Realizing the benefits of bringing utilities together to share their experiences, the U.S. Department of Energy’s Office of Electricity (OE) launched Voices of Experience to collect the experiences, insights, and lessons learned of utility representatives implementing emerging technology. Utility staff shares their industry knowledge to help all utilities plan for operational challenges in this changing industry.

Decarbonization Strategies and Grid Planning 

Utilities are increasingly announcing ambitious carbon reduction goals, whether they are mandated or voluntary. No universal blueprint exists to reduce carbon in energy systems. A utility must tailor its carbon reduction plan to align with its capabilities, market, and location. This Voices of Experience delves into the unique regulatory environment, electricity market, and geographical dynamics to consider for carbon reduction strategies. The U.S. Department of Energy is sponsoring a series of discussions—both in person and online to explore this timely topic. Join one—or all—of these free discussions: 

Events

All utility personnel are invited to attend the Voice of Experience workshops and virtual discussions. 

Cost Implications and Rate Impacts of Utility Decarbonization

May 1, 2024, 12:00 - 4:00 PM (Lunch will be provided)

Loews Coronado Bay Resort, San Diego, California

This workshop will offer a platform for interactive, utility-led group discussions around topics such as rate analysis, communicating cost impacts, considerations for low-income customers, and the cost of the last 20% as it relates to decarbonization strategies and grid planning. The workshop is open to all utility personnel at no charge. Registration is required.

Register now for the May 1st workshop!   WORKSHOP REGISTRATION

Series Kickoff Workshop

February 26, 2024, Orlando, Florida

The U.S. Department of Energy hosted the first workshop in the Voices of Experience | Decarbonization Strategies and Grid Planning series on February 26, 2024, in Orlando, Florida, co-located with DistribuTECH. The goal was to provide an opportunity for the 70+ participants representing some 34 electric utilities to discuss their insights and challenges, and to learn from each other as they plan for a decarbonized energy future.  Information from this workshop is used by the DOE team to develop topics for future discussion in this series.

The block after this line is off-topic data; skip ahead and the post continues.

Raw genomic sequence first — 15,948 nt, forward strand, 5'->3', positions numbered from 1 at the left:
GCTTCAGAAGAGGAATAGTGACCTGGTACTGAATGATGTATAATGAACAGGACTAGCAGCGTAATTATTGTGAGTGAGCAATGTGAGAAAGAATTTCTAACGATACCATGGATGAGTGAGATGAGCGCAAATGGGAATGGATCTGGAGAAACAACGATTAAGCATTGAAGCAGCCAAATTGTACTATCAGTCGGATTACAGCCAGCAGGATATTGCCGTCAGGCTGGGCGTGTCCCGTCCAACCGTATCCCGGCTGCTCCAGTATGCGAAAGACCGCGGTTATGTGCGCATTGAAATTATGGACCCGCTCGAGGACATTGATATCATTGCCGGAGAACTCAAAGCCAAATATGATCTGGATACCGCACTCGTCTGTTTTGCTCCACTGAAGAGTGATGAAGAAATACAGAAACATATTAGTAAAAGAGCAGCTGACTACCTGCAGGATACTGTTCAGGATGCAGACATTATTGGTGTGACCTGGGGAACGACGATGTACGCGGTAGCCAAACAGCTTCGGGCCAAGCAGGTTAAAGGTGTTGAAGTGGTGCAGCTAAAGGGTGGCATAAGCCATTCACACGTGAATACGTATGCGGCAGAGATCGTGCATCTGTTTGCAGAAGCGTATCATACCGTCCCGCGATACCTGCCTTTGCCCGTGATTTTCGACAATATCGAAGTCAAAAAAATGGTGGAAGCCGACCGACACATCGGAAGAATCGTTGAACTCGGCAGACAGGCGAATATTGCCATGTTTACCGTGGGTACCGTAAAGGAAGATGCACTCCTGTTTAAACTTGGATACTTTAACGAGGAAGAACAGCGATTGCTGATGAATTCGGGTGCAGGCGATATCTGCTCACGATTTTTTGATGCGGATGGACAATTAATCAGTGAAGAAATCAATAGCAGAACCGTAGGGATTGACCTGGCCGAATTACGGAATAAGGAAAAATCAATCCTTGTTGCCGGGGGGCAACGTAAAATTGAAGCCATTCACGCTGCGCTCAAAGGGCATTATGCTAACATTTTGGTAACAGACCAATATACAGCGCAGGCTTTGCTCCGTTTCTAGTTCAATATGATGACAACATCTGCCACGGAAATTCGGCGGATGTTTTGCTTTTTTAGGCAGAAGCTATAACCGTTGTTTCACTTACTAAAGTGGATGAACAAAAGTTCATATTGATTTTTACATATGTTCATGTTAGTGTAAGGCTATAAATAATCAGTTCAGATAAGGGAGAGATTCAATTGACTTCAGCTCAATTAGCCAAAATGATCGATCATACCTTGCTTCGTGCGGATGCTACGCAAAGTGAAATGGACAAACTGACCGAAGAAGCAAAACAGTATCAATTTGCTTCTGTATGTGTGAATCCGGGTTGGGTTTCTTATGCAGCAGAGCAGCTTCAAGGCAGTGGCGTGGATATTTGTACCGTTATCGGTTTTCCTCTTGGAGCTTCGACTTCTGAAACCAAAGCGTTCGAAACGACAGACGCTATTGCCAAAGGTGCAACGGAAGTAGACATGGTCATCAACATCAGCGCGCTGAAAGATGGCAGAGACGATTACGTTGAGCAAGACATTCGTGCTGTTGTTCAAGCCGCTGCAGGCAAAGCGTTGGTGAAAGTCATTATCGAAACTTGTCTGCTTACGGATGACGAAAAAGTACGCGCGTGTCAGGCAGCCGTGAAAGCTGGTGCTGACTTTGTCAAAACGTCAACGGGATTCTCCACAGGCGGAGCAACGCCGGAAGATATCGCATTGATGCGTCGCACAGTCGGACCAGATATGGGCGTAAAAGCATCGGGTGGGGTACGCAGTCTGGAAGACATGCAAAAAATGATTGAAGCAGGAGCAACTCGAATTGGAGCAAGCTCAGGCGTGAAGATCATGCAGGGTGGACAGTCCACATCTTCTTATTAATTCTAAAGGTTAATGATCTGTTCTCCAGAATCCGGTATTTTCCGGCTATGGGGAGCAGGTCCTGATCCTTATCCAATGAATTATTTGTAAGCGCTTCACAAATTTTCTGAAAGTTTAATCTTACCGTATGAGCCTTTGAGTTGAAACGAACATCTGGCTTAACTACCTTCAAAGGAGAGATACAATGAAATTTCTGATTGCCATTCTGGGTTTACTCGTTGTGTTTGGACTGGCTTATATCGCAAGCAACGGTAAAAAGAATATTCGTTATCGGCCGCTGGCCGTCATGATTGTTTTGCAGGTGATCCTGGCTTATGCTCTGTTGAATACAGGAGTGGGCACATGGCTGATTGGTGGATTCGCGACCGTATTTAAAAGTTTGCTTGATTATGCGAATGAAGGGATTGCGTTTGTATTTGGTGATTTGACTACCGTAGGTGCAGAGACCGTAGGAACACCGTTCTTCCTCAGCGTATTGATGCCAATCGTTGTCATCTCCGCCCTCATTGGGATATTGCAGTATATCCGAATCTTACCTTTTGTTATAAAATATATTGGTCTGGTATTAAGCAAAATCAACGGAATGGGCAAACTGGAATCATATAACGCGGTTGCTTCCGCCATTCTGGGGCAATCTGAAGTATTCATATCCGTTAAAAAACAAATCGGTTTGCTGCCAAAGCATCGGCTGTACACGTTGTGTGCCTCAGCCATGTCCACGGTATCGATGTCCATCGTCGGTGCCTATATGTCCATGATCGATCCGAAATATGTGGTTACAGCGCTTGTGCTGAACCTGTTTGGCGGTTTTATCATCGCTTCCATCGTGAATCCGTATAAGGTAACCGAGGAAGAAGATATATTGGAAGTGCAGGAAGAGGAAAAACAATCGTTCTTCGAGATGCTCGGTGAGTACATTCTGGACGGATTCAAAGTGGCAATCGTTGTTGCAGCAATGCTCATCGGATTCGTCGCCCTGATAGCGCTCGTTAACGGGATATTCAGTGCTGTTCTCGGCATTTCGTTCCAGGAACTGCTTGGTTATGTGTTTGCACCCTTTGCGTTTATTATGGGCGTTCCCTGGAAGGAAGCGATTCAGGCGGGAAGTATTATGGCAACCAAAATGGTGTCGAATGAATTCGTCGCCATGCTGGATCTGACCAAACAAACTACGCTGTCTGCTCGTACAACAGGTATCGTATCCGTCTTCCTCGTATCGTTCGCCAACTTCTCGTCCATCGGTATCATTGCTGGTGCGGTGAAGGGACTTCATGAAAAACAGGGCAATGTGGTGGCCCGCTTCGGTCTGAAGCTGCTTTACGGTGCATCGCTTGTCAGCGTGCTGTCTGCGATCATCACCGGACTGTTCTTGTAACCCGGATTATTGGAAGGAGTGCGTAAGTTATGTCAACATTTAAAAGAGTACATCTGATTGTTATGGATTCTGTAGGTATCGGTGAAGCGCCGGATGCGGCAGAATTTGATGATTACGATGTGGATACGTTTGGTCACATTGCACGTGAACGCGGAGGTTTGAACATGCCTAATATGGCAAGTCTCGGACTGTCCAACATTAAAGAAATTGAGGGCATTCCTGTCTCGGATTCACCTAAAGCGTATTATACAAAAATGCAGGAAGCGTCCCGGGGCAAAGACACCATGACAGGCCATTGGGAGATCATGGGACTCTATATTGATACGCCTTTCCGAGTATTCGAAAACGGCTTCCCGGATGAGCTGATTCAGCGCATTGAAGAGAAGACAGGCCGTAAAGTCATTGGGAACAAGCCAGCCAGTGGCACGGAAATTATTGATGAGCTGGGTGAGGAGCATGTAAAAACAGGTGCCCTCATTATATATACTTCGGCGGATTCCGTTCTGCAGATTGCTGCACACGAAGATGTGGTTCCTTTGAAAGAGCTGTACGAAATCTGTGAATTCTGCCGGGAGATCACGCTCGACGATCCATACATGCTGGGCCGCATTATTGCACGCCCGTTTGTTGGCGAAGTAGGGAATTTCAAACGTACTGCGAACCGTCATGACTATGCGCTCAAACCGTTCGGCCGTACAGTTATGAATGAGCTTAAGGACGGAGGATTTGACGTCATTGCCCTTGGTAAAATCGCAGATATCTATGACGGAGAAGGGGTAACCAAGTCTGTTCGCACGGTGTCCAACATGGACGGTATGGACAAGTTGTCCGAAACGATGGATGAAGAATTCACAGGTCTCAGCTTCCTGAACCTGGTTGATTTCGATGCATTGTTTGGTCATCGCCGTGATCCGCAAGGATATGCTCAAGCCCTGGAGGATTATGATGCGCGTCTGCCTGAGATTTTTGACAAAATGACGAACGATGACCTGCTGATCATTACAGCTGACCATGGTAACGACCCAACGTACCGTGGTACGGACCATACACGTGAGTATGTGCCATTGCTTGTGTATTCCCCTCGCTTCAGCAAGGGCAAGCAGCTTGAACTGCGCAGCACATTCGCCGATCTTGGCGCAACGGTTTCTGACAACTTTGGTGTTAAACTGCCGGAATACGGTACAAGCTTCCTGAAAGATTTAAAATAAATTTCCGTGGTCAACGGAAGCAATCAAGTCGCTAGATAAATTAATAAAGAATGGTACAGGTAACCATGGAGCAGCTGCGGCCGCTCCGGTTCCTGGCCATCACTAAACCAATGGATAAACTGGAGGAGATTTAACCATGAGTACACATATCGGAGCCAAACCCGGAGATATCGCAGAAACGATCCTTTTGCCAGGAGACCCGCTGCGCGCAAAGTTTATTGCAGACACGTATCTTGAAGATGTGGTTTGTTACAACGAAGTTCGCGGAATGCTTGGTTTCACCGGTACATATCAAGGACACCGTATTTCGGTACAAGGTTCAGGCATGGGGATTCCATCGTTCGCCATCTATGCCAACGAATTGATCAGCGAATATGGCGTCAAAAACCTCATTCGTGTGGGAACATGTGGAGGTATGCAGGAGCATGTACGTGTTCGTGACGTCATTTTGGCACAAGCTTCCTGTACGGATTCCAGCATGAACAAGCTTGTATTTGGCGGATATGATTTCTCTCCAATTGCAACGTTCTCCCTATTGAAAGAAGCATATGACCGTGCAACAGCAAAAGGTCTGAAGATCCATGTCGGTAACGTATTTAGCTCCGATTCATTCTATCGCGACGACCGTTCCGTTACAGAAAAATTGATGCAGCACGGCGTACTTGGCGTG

Key Takeaways

  1. The combined impacts of widespread electrification, the growing market for customer-owned generation and storage, and a trend pointing towards exponential growth in data centers, are making load forecasting increasingly complex.  
  2. A broad range of technology options is necessary and preferable to relying on a single (or a few) technologies, especially as utilities get closer to their decarbonization goals and face evolving conditions and tightening constraints.
  3. Fast, good or cheap — pick two.” Is a business adage that is also known as the iron triangle. Electric utilities may soon be facing their own iron triangle of affordable, reliable, or clean, and must be able to discuss costs and rate impacts with stakeholders.
  4. The interplay between market dynamics and regulatory frameworks is complex and especially challenging for utilities with service territories spanning multiple states. Vertically integrated utilities that control the entire service chain from generation to distribution often find decarbonization more manageable due to direct oversight of their generation resources.
  5. Behind-the-meter resources are being considered and piloted by utilities; however, aggregating customer resources and relying on controls, dispatch, and interoperability is complex. Virtual power plants need more research and pilots to understand how they can be deployed at scale.

Related Grid Talk Podcasts:

 

The Voices of Experience Series

A Stakeholder’s Guide to Electrification

 

Calls to “electrify everything” are increasing in the electric power industry to achieve a carbon-free future. It requires shifting non-electric sources to electricity at the point of consumption across transportation, buildings, and industry. However, few understand the distribution system impacts or the technology, policies, and investments to enable widespread electrification. Given the urgency to decarbonize, this is a pressing challenge facing the industry today.   

Go to A Stakeholder’s Guide to Electrification.

A System in Transition: The Influence of Next Generation Technologies

The U.S. electric distribution system is in transition. To maintain forward momentum, regulators are evaluating a new class of “next-generation technologies” proposed by utilities. These innovations are not one-for-one replacements of aging infrastructure. Technological advancements and evolving societal and customer preferences drive changes that raise more complex questions for regulators. 

An EV Future: Navigating the Transition

The wave of transportation electrification is on the horizon. With millions of electric vehicles (EVs) taking to U.S. roads in the coming decade, that wave may seem like a tsunami. Merging the transportation and electricity sectors could fundamentally transform how customers fuel vehicles and transport goods. EVs offer many benefits, but the road ahead will have twists and turns. The report documents stakeholder perspectives on the transition.